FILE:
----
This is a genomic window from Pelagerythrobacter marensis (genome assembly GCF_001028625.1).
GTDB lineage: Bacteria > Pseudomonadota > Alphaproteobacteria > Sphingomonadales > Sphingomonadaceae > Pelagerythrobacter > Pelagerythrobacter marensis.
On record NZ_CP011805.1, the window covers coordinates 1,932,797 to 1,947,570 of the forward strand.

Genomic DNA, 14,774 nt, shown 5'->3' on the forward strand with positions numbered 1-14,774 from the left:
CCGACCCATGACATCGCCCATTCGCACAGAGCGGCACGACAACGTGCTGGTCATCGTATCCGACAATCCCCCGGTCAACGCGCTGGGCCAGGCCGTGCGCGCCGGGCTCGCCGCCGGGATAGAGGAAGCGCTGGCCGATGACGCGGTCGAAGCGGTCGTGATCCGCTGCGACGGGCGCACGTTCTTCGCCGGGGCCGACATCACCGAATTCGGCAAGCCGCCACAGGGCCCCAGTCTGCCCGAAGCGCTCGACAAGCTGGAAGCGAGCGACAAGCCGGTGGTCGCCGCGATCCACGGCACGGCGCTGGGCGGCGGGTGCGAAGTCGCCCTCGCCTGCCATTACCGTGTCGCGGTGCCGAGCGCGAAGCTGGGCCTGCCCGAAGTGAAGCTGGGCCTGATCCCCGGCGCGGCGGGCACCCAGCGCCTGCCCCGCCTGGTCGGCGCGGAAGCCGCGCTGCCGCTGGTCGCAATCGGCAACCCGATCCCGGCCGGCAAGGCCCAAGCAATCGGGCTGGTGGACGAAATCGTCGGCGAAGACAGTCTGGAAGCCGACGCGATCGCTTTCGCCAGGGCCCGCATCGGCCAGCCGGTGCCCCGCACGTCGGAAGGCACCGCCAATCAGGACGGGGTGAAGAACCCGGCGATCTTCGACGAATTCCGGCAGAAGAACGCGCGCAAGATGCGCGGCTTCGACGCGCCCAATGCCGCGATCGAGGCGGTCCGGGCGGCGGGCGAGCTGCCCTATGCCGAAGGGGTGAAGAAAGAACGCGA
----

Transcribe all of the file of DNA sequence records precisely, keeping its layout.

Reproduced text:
This is a genomic window from Pelagerythrobacter marensis (genome assembly GCF_001028625.1).
GTDB lineage: Bacteria > Pseudomonadota > Alphaproteobacteria > Sphingomonadales > Sphingomonadaceae > Pelagerythrobacter > Pelagerythrobacter marensis.
On record NZ_CP011805.1, the window covers coordinates 1,932,797 to 1,947,570 of the forward strand.

Genomic DNA, 14,774 nt, shown 5'->3' on the forward strand with positions numbered 1-14,774 from the left:
CCGACCCATGACATCGCCCATTCGCACAGAGCGGCACGACAACGTGCTGGTCATCGTATCCGACAATCCCCCGGTCAACGCGCTGGGCCAGGCCGTGCGCGCCGGGCTCGCCGCCGGGATAGAGGAAGCGCTGGCCGATGACGCGGTCGAAGCGGTCGTGATCCGCTGCGACGGGCGCACGTTCTTCGCCGGGGCCGACATCACCGAATTCGGCAAGCCGCCACAGGGCCCCAGTCTGCCCGAAGCGCTCGACAAGCTGGAAGCGAGCGACAAGCCGGTGGTCGCCGCGATCCACGGCACGGCGCTGGGCGGCGGGTGCGAAGTCGCCCTCGCCTGCCATTACCGTGTCGCGGTGCCGAGCGCGAAGCTGGGCCTGCCCGAAGTGAAGCTGGGCCTGATCCCCGGCGCGGCGGGCACCCAGCGCCTGCCCCGCCTGGTCGGCGCGGAAGCCGCGCTGCCGCTGGTCGCAATCGGCAACCCGATCCCGGCCGGCAAGGCCCAAGCAATCGGGCTGGTGGACGAAATCGTCGGCGAAGACAGTCTGGAAGCCGACGCGATCGCTTTCGCCAGGGCCCGCATCGGCCAGCCGGTGCCCCGCACGTCGGAAGGCACCGCCAATCAGGACGGGGTGAAGAACCCGGCGATCTTCGACGAATTCCGGCAGAAGAACGCGCGCAAGATGCGCGGCTTCGACGCGCCCAATGCCGCGATCGAGGCGGTCCGGGCGGCGGGCGAGCTGCCCTATGCCGAAGGGGTGAAGAAAGAACGCGA